You can find us now on Twitter and Facebook! Our handle on both is @IVoygr. Well… I’ve been tweeting and facebooking for one week and we have 24 and 9 followers, respectively. Is that good? Heck if I know. It has not ruined my quality of life (yet) or done too much damage to my ego. I’ll keep at it. Speaking of which…
I need you to promote us!
I, Voyager needs users, testers and developers! Please help me grow the community. Follow us, like us, share us, retweet us, signal boost us, link to us, blog about us, signup for posts by email and forward them, tell your human flesh friends about us, write down ivoyager.dev on scraps of paper and pin them to coffee shop boards next to the restroom. Whatever medium is best for you. I, Voyager needs a community behind it to reach its potential!
After a month of work and much help from the Godot community, we now have a web-based planetarium! Follow the new PLANETARIUM link in our main menu or click here.
Earth from the Moon.
Uranus tilted at its crazy 98° to the rest of the solar system. Its moons are an interesting cast of characters.
An abstract! It’s a wide-angle view of Jupiter’s moons and Main Belt & Trojan asteroids.
I, Voyager is a free, open-source software planetarium designed for game and educational software development. It features the real, dynamic orbits of planets, moons and asteroids — with much more to come!
I built I, Voyager to be improved, modified and extended by the community. A big part of that is the open-source Godot Engine that runs it. I, Voyager uses Godot’s easy-to-learn GDScript (similar to Python) and can be extended using GDScript, C# or C++. Every line of code in I, Voyager and Godot is open for inspection and change. Godot provides the hard stuff (GUI elements, 3D renderer, etc.) and access to a friendly, knowledgeable and rapidly growing community.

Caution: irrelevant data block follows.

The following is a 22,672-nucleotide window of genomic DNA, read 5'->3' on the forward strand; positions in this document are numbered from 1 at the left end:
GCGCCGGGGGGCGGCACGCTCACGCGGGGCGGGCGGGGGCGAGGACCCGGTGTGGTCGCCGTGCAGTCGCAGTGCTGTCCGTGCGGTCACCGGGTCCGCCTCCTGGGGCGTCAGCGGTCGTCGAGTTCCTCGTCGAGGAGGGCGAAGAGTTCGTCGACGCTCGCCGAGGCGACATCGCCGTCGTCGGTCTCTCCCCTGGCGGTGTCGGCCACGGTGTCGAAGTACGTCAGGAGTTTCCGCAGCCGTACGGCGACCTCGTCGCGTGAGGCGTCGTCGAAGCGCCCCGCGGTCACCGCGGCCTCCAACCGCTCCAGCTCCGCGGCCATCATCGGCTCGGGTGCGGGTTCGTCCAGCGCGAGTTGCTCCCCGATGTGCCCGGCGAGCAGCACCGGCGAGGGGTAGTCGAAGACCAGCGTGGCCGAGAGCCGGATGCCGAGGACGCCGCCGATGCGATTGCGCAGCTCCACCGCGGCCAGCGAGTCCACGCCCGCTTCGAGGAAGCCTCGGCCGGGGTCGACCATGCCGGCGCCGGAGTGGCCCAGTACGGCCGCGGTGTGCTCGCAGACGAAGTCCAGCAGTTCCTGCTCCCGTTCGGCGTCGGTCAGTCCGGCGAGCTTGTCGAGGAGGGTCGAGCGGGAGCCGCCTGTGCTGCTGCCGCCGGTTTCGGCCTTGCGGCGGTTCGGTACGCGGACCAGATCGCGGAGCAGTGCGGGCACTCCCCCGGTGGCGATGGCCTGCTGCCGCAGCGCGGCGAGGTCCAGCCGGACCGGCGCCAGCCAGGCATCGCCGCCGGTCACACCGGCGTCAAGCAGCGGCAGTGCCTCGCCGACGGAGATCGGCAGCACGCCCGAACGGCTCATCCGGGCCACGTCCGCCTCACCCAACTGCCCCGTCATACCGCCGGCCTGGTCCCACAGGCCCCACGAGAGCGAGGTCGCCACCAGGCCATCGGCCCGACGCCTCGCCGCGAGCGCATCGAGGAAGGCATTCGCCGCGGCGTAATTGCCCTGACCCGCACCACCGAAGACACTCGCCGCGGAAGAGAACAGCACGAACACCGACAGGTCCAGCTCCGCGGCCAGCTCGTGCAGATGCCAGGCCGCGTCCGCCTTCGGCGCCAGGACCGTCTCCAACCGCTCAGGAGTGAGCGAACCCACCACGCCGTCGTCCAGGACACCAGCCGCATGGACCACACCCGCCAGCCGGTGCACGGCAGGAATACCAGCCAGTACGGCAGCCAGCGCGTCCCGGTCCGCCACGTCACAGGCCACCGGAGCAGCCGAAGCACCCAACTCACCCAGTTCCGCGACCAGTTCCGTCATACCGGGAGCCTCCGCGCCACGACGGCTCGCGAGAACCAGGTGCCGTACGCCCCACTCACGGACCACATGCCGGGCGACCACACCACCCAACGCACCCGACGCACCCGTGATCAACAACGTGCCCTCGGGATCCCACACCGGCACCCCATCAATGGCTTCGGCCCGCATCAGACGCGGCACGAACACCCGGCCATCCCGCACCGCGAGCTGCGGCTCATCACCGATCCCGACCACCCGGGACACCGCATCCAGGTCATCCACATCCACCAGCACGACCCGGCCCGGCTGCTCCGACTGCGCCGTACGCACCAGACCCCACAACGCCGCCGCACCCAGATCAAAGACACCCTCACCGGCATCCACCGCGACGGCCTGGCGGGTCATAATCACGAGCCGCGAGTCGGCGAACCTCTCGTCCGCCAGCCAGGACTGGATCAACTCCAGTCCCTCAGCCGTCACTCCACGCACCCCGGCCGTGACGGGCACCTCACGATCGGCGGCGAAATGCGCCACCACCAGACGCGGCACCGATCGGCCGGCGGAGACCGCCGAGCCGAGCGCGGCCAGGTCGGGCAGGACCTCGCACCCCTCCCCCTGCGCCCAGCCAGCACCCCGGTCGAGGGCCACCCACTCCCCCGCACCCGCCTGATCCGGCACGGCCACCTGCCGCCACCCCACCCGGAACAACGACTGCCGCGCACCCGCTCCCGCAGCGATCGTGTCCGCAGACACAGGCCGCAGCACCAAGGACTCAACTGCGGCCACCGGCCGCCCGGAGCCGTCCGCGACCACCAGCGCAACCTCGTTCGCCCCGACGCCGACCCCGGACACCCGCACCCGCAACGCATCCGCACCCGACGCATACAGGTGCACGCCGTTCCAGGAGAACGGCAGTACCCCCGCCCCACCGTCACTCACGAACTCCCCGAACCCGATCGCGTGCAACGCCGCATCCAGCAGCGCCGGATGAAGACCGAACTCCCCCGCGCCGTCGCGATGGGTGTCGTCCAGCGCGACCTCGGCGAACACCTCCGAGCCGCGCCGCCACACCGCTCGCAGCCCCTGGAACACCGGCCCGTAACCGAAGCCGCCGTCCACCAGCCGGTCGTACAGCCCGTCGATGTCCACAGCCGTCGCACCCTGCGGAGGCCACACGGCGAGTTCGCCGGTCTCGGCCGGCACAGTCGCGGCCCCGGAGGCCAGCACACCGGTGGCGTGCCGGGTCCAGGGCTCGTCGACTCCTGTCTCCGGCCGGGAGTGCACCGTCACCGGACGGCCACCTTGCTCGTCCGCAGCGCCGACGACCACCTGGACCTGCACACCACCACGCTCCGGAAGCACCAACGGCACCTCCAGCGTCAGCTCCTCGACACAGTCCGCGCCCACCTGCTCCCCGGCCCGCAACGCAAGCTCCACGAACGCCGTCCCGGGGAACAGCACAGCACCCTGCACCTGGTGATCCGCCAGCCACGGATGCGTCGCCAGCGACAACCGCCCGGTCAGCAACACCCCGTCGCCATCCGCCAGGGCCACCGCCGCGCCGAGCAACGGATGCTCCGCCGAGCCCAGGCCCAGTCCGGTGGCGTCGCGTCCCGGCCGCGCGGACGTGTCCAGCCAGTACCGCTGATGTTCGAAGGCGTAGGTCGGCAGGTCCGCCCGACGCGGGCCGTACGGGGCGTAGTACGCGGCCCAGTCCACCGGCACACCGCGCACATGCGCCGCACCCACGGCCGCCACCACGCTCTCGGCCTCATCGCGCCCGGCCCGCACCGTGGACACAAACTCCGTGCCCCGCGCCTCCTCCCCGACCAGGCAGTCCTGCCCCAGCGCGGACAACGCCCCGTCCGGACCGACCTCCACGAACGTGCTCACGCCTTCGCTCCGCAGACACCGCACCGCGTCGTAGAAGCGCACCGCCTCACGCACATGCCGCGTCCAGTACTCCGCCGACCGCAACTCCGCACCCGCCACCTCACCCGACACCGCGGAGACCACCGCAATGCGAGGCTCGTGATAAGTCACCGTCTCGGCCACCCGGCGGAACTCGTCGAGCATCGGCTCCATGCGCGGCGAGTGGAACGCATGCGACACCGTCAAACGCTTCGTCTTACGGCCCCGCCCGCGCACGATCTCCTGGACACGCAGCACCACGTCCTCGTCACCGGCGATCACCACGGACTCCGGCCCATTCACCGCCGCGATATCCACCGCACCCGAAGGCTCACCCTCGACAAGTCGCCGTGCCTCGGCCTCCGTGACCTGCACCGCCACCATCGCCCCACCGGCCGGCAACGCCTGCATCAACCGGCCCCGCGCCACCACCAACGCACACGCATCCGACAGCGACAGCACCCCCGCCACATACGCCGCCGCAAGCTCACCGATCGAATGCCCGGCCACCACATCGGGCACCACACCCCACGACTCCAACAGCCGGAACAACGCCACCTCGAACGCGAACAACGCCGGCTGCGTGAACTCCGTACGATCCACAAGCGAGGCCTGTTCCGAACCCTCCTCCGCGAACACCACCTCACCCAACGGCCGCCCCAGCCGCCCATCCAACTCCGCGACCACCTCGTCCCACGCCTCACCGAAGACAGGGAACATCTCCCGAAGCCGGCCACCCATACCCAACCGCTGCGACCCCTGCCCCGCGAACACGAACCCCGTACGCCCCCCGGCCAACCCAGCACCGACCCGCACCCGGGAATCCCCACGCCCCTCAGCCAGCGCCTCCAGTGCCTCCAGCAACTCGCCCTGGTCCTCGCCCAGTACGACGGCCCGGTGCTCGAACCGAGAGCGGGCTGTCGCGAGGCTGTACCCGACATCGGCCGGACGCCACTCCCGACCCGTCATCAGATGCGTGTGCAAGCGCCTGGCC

I am releasing I, Voyager under the same permissive MIT License used by Godot permissive Apache Licence 2.0. What does that mean? Projects built with I, Voyager are owned by their creators. You can sell what you make. There are no royalties or fees, and license compliance is relatively simple.
My first program was a 2-body orbital system written in BASIC on a VIC-20. I’ve remade that program every ten years or so, each time with more detail and better tools. I didn’t particularly know what a “game engine” was two years ago, but I stumbled into Godot, downloaded it, started coding in late November, 2017 — by December I had TestCubes orbiting bigger TestCubes orbiting one really big TestCube. The rest is polish, — except for the name, which I struggled with for a long time. The starting point was this image. After more than a few working names I finally arrived at “I, Voyager.” It’s a play on Voyager 1 (the spacecraft that took that image) and in honor of the Voyager Program.